COVID-19 restrictions have been tough on us all but for families with adopted children, enforced lockdown brought with it a host of additional challenges.
Keeping children occupied and home-schooling while, for many, trying to work from home, was the difficult situation that parents across the world found themselves in. But for those families where children are already dealing with trauma experienced in their early lives, the disruption and uncertainty took on a whole new dimension.
Virtually all adopted children will have suffered trauma in some form. Even if they were very young when they were placed with their adoptive parents, they will have experienced the loss of their birth parents and one or more foster carers since. Others may have been removed from their birth parents after experiencing abuse or neglect. These experiences can manifest themselves in behaviour or emotional issues, sometimes many years later.
At PACT we pride ourselves on supporting our families for life. It could be advice on choosing a school, a listening ear during the teenage years, or a need for therapeutic intervention, PACT’s adoption support services are designed to help them all.
Our online Adopter Hub platform provides round-the-clock information, tips and advice from both professionals and other adopters as well as forums, webchat and eLearning. We have adoptive parents providing peer support through our Adopter Champions programme with individual advice and support available at the end of the phone. We have therapeutically-trained social workers in our Strengthening Families Team to provide in depth assistance. And we have our FACTS service – a suite of individually-tailored therapeutic support ranging from play therapy and life story work to filial therapy and clinical psychotherapy.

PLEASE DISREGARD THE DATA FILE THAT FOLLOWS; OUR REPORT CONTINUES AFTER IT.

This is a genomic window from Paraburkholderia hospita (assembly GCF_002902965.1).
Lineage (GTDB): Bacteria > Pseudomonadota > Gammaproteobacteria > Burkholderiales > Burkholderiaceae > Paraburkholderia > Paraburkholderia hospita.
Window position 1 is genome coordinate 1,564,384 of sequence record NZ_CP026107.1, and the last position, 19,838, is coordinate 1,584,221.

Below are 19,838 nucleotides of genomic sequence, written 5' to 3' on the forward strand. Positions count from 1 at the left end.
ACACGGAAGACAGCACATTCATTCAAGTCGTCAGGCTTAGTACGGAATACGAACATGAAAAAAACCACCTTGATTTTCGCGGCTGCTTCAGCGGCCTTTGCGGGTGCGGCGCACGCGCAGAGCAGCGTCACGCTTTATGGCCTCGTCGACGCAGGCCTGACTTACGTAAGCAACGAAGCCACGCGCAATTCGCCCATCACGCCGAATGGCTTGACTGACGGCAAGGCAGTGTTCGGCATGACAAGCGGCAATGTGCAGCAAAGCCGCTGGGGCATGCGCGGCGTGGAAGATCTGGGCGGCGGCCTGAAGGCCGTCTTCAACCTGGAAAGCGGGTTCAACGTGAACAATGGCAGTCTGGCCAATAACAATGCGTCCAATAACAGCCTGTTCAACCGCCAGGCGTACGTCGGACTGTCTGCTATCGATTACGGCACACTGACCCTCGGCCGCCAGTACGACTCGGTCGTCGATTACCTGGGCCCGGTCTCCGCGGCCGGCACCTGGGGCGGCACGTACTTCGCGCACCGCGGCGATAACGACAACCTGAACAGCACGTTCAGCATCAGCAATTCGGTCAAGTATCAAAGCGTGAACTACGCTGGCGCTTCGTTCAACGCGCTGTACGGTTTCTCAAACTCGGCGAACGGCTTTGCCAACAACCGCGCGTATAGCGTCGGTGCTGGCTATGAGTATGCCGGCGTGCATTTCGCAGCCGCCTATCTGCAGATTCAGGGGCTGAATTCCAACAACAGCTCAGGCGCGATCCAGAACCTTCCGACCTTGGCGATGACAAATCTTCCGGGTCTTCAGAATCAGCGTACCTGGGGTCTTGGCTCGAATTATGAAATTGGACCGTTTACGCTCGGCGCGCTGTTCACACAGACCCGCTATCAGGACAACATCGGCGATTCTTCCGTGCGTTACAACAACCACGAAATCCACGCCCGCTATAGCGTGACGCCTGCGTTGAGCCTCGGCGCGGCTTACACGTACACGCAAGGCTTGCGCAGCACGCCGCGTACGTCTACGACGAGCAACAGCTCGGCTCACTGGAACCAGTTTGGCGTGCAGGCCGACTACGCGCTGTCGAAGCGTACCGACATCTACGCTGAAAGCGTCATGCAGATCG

During lockdown, PACT continued to provide all of these services online or by videocall.
Among the most common issues our families called us about were keeping their children motivated to do schoolwork, keeping children occupied and also addressing parent and child fears about returning to school. Some parents also reported that their children’s behaviour escalated during lockdown due to previous traumatic experiences prior to adoption.
PACT’s Adoption Support Team Manager Julie Stolland said the Adopter Champions team came up with lots of ideas to help.
She said: “We encouraged families to find a rhythm of meals and bedtime plus energy-busting activities, sensory activities as well as cerebral moments and relaxation times. This helped families create space for school work when the children could concentrate.
“One mum set up a tuck shop at home where the children took it in turns to buy or sell from the shop. This became a great game where they learned skills in maths and handling money.
“Another family used the 54321 game on walks – a sensory game that helped the children to calm themselves.”